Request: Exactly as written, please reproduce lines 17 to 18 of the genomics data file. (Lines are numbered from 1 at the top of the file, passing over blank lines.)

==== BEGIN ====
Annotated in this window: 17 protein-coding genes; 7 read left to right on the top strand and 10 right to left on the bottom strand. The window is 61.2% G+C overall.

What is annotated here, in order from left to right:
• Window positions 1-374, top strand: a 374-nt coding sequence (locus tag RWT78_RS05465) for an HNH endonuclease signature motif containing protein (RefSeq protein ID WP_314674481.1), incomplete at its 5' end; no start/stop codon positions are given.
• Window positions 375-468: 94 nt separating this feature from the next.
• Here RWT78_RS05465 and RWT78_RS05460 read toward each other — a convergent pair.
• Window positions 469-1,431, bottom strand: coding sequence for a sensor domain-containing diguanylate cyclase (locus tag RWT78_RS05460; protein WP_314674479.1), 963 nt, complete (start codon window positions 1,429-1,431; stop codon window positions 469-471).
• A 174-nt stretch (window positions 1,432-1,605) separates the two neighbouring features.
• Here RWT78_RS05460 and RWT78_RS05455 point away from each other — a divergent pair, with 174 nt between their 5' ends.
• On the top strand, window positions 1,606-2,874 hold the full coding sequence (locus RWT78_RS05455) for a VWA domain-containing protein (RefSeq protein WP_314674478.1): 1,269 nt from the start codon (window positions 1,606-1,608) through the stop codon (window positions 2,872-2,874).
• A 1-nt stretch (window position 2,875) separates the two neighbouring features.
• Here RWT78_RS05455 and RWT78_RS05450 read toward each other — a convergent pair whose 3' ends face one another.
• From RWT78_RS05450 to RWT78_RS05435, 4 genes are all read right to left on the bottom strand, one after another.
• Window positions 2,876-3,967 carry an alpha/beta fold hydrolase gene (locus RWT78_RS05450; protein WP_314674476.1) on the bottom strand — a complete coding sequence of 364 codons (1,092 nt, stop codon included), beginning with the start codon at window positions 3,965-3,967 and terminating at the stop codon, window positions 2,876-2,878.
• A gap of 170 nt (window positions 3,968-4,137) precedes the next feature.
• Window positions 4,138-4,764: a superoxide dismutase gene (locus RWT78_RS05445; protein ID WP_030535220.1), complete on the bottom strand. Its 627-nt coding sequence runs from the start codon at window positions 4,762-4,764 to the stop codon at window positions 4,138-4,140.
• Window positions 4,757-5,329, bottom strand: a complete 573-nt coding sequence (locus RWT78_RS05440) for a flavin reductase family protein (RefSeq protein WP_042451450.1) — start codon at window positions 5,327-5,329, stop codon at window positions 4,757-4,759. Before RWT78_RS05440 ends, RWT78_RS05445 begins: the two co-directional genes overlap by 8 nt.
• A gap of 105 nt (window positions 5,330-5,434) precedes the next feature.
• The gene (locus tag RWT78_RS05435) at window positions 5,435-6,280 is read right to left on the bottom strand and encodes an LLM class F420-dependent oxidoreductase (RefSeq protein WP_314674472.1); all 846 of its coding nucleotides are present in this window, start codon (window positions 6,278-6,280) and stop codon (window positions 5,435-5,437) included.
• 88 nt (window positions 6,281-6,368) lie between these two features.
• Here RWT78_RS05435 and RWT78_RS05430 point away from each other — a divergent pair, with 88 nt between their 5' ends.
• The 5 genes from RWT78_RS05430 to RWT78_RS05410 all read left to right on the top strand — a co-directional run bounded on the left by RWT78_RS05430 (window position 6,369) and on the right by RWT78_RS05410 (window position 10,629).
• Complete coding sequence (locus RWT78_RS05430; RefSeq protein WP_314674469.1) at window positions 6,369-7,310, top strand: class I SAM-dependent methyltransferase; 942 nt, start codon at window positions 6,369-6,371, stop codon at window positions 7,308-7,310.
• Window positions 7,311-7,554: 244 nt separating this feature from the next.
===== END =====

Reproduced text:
• A gap of 105 nt (window positions 5,330-5,434) precedes the next feature.
• The gene (locus tag RWT78_RS05435) at window positions 5,435-6,280 is read right to left on the bottom strand and encodes an LLM class F420-dependent oxidoreductase (RefSeq protein WP_314674472.1); all 846 of its coding nucleotides are present in this window, start codon (window positions 6,278-6,280) and stop codon (window positions 5,435-5,437) included.